What really happened in the chaotic aid truck incident in Gaza?

The IDF stated that most of the casualties were caused by civilians trampling each other in a rush to access aid trucks that were traveling through the area.
Aerial footage shows crowds rushing to access aid trucks in northern Gaza, released on February 29, 2024. (Israel Defense Forces)

The Hamas-run health ministry in Gaza said that over 100 people were killed while attempting to receive aid in northern Gaza on Thursday morning, blaming Israel for the casualties. Gazan officials accused Israel of bombing the crowds gathered in the area, while Palestinian media outlets reported that the IDF fired into the crowds.

The IDF quickly responded to these claims, stating that most of the casualties were caused by civilians trampling each other in a rush to access aid trucks that were traveling through the area. Some of the people injured and killed in the incident were also struck by the trucks as they attempted to drive away from the area.

The IDF added that its fire caused no more than 10 of the casualties in a separate incident nearby in which a small group of Palestinians approached Israeli forces. After repeated requests to halt their approach were ignored, the soldiers fired warning shots toward the group, resulting in an estimated 10 casualties.

However, mainstream media outlets such as The New York Times and The Washington Post were quick to publish headlines implying that Israeli forces fired at Gazan civilians and were responsible for the mass deaths. Here’s everything we know about this developing story.

What happened?

An injured Palestinian man receives medical treatment at Al-Shifa Hospital in Gaza City after the incident, on February 29, 2024. (Photo by Dawoud Abo Alkas/Anadolu via Getty Images)

Aerial footage of the scene published by the IDF showed large crowds of people swarming around the aid trucks. The trucks were headed toward shelters in northern Gaza and had not stopped to distribute aid at the site where the incident happened.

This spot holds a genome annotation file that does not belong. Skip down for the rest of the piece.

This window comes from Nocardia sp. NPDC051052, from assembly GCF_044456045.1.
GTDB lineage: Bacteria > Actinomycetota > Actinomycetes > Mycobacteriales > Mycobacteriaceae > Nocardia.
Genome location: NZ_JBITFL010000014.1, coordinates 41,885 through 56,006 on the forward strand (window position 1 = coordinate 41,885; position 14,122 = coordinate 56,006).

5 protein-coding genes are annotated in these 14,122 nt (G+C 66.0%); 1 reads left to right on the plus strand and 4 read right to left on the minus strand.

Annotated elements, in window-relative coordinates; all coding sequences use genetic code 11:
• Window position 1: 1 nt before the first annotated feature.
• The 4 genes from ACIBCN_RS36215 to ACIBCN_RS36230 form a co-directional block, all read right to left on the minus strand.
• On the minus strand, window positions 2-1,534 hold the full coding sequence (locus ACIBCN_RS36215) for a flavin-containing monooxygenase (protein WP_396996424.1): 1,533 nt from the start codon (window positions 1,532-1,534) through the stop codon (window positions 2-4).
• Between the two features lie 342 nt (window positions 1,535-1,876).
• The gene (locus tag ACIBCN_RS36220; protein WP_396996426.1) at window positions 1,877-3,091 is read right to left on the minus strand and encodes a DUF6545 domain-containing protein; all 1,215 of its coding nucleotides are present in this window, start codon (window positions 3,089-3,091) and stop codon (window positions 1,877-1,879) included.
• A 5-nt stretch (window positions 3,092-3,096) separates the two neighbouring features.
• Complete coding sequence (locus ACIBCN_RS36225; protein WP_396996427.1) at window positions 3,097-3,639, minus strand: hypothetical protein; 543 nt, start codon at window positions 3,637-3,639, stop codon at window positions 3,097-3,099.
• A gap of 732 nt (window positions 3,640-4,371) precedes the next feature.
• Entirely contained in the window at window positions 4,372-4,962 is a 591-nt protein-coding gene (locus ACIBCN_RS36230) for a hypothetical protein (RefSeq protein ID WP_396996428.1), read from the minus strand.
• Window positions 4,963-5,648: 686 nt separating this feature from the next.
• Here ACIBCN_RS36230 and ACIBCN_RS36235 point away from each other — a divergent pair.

Al-Jazeera also published a video purportedly from the scene, claiming that it depicted Israeli forces firing at the crowd of civilians. However, the only shots fired in the video are seen originating from the area of the aid trucks and from within the crowd, not from where Israeli soldiers were.

IDF Spokesperson Daniel Hagari explained on Thursday evening that Israeli forces had only fired at the small group who approached within five meters of the soldiers, endangering them, and did not fire at the aid convoy or the Palestinians seeking aid.

The casualty numbers reported by Palestinian media fluctuated several times throughout the day, similar to past incidents like the Al-Alhi Hospital explosion in October, in which Palestinian sources initially inflated casualty numbers and later reduced them.

How are international media outlets covering this incident?

Despite the lack of evidence for the claims of the IDF using tank fire or deliberately firing at civilians, and video evidence to the contrary, international media outlets largely chose to present Hamas’s narrative in headlines:

  • The New York Times, for example, featured the headline: “In Chaotic Gaza Scene, Many Are Killed and Wounded as Israelis Open Fire.” 
  • Even later on Thursday night, CNN was still headlining their story on the incident as “Carnage at Gaza Food Aid Site Amid Israeli Gunfire.”
  • The Wall Street Journal also headlined their article on the incident “Israeli Forces Fire on Palestinian Civilians Amid Aid Delivery Chaos.”

The tragic incident involving the aid convoy sparked concerned responses from world leaders, with many pointing to the incident as proof that a ceasefire and an improved mechanism for delivering aid into Gaza are necessary.